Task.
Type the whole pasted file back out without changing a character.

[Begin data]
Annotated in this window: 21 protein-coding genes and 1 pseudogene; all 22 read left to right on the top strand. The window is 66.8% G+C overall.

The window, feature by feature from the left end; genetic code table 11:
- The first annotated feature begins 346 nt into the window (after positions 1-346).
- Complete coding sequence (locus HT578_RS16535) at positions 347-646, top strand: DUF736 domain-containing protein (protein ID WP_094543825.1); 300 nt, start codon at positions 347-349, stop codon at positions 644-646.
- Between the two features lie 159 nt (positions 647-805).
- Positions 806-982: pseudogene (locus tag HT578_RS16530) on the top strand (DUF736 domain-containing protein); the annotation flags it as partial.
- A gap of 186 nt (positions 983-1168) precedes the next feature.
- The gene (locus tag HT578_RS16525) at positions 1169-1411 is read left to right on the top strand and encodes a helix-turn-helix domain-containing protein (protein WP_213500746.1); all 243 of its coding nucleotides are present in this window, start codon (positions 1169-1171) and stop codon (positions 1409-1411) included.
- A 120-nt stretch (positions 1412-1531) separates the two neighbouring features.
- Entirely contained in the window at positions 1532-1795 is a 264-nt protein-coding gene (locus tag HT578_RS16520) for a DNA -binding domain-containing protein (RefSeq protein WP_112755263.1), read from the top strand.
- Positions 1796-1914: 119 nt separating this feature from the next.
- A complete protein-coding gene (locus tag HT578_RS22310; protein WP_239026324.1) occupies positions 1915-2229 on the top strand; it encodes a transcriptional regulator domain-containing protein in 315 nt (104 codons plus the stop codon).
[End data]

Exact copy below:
Annotated in this window: 21 protein-coding genes and 1 pseudogene; all 22 read left to right on the top strand. The window is 66.8% G+C overall.

The window, feature by feature from the left end; genetic code table 11:
- The first annotated feature begins 346 nt into the window (after positions 1-346).
- Complete coding sequence (locus HT578_RS16535) at positions 347-646, top strand: DUF736 domain-containing protein (protein ID WP_094543825.1); 300 nt, start codon at positions 347-349, stop codon at positions 644-646.
- Between the two features lie 159 nt (positions 647-805).
- Positions 806-982: pseudogene (locus tag HT578_RS16530) on the top strand (DUF736 domain-containing protein); the annotation flags it as partial.
- A gap of 186 nt (positions 983-1168) precedes the next feature.
- The gene (locus tag HT578_RS16525) at positions 1169-1411 is read left to right on the top strand and encodes a helix-turn-helix domain-containing protein (protein WP_213500746.1); all 243 of its coding nucleotides are present in this window, start codon (positions 1169-1171) and stop codon (positions 1409-1411) included.
- A 120-nt stretch (positions 1412-1531) separates the two neighbouring features.
- Entirely contained in the window at positions 1532-1795 is a 264-nt protein-coding gene (locus tag HT578_RS16520) for a DNA -binding domain-containing protein (RefSeq protein WP_112755263.1), read from the top strand.
- Positions 1796-1914: 119 nt separating this feature from the next.
- A complete protein-coding gene (locus tag HT578_RS22310; protein WP_239026324.1) occupies positions 1915-2229 on the top strand; it encodes a transcriptional regulator domain-containing protein in 315 nt (104 codons plus the stop codon).